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How Is Ozone Gas Used To Process Foods?



Authors as Published

Authored by Lily Yang, Postdoctoral Researcher, Food Science and Technology, Virginia Tech; Nicole Arnold, Doctoral Student, Food Science and Technology, Virginia Tech; and Renee Boyer, Professor, Food Science and Technology, Virginia Tech

Photograph of grape tomatoes in a sealed glass jar.
Figure 1. Tomatoes being treated by ozone gas. (Photo courtesy of Wang et al., 2019.)


Ozone (O3) is a chemical compound made up of three oxygen molecules. Since the late 1800s, ozone has historically been used to disinfect drinking water (Tiwari and Rice 2012). More recently, it has evolved to have new uses in the food industry as a food processing method. Ozone is a colorless gas commonly known as the thick layer covering Earth and protecting us from the sun’s rays. It is used to kill bacteria in various types of food (e.g., fruits, vegetables, spices, meats, seafood); to sanitize food equipment, food packaging, and contact surfaces; to reduce undesirable odors; and to extend a food’s shelf life (O’Donnell et al. 2012). Ozone can be applied either as a gas or dissolved in water as an aqueous treatment (Brodowska, Nowak, and Smigielski 2018; Miller, Silva, and Brandão 2013; O’Donnell et al. 2012). Figure 1 shows a glass container filled with tomatoes that have been treated with ozone gas.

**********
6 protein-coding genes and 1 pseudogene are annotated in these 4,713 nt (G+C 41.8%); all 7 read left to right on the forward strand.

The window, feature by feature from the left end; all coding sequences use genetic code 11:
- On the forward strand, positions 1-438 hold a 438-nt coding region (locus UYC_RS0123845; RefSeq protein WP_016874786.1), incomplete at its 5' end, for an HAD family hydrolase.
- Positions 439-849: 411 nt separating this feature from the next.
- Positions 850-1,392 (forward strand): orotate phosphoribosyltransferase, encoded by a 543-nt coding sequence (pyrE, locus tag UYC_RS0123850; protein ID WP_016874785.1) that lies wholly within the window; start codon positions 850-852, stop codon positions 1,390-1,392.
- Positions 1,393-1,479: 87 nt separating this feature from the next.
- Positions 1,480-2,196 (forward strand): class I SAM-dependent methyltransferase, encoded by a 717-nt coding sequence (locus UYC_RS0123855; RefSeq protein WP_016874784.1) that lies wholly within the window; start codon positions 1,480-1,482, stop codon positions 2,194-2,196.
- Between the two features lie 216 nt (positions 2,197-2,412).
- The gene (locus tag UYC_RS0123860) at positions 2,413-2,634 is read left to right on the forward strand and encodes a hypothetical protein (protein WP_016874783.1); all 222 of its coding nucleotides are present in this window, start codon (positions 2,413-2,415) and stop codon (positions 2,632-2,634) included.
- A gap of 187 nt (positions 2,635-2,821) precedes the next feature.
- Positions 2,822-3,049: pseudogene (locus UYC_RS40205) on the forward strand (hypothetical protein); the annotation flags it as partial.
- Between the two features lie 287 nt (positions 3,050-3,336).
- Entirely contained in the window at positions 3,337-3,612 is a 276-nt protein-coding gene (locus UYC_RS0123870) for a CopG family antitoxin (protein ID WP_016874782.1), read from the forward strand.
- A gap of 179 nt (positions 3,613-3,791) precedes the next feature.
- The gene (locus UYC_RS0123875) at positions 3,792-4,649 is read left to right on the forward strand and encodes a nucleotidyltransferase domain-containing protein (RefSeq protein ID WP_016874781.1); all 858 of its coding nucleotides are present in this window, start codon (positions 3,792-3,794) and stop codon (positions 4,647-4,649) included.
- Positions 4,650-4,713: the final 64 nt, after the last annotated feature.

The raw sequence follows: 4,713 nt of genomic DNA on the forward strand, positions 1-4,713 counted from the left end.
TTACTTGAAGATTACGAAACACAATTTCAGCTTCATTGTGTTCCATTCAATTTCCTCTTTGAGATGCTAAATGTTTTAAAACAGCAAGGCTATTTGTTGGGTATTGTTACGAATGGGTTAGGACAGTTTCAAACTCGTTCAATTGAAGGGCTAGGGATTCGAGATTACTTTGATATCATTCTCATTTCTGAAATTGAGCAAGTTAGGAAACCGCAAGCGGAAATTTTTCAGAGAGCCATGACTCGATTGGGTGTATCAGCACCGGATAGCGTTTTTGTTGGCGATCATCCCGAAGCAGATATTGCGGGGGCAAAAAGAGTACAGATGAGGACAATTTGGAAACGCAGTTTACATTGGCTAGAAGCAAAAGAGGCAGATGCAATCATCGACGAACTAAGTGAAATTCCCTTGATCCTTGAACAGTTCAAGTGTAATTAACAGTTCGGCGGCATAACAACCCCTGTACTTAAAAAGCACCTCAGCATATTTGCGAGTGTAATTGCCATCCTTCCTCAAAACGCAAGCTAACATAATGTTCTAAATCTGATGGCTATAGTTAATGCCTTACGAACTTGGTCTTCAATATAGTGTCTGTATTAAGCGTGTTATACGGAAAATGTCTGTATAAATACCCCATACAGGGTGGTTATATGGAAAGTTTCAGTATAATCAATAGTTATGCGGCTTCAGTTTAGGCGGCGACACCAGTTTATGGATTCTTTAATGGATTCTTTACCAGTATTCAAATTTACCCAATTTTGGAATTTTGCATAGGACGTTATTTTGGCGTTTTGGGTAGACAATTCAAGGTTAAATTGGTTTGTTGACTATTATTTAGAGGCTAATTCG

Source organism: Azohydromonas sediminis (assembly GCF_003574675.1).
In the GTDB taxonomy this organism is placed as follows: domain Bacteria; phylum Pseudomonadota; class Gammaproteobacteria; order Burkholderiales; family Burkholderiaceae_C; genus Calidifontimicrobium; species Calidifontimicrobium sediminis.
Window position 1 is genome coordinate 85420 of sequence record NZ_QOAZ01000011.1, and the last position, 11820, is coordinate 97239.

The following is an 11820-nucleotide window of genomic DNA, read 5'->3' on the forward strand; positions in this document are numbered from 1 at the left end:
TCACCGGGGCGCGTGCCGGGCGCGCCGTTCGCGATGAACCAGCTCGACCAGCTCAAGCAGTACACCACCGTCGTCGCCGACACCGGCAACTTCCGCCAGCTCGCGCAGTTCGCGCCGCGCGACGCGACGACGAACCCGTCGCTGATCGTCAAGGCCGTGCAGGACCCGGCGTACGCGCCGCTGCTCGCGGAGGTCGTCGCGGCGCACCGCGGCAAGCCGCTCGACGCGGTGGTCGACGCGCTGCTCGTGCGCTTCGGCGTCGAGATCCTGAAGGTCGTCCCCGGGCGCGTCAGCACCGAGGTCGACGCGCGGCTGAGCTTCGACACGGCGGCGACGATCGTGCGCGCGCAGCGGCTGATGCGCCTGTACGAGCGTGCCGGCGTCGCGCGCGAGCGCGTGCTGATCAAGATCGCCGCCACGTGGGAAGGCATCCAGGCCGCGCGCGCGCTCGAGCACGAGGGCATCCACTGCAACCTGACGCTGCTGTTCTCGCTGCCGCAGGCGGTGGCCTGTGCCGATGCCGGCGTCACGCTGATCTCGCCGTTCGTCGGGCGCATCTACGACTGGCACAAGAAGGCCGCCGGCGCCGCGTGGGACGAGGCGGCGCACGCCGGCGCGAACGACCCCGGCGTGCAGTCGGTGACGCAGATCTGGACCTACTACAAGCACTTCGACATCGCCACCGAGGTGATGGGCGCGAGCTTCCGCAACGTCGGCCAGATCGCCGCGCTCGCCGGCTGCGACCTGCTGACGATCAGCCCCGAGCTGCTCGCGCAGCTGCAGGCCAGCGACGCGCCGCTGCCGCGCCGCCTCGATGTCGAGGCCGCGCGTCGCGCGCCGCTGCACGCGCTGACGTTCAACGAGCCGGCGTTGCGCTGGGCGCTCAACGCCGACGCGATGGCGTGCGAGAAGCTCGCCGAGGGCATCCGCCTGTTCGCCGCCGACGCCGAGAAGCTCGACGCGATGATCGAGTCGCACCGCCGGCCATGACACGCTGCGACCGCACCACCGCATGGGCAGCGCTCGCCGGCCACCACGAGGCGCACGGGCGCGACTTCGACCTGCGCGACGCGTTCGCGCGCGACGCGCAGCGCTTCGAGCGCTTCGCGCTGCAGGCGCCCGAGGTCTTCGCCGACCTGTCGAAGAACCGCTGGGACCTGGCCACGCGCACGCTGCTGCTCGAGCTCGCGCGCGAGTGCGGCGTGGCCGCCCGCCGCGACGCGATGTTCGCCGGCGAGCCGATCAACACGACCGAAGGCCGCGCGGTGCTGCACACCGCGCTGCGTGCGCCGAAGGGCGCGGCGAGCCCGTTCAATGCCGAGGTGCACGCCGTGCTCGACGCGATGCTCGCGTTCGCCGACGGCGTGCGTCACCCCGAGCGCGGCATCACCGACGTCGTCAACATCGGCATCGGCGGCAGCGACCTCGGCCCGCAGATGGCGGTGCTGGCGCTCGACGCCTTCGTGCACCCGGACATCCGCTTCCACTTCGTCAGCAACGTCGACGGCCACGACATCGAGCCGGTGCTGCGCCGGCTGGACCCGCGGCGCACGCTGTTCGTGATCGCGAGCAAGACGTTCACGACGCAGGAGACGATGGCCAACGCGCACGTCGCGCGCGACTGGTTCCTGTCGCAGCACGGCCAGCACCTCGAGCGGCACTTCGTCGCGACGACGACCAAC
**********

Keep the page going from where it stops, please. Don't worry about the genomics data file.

How It Works

Even though ozone is made up of oxygen, it is much less stable than the oxygen we breathe (O2). In fact, ozone’s instability is what allows it to be a safe and effective food processing technology because it decreases contamination on food without leaving any harmful chemical residue. Ozone is made up of three oxygen molecules; however, oxygen prefers to be in pairs (two O molecules). Therefore, the third molecule easily separates from the pair into what is known as a free radical (a solo molecule). This free radical searches for a compatible pair. As a result, the free radical attaches to other molecules on biological surfaces and breaks the surface molecules apart, thereby destroying microorganisms (Brodowska, Nowak, and Smigielski 2018).


Because ozone degrades rapidly, it must be generated immediately before use. The two most common methods of generating ozone are by (1) corona discharge (CD) and/or (2) UV photochemical generation. Ozone is produced with CD technology by passing dry air — or an O2-containing gas mixture — through a temperature-controlled high-energy electrical charge/field. Ozone is generated with UV photochemical generation by shining UV light (140-190 nm) on O2 molecules. In both methods, O2 molecules are split into individual oxygen (O) atoms that join with some other floating O2 molecules to form ozone (O3); (Brodowska, Nowak, and Smigielski 2018).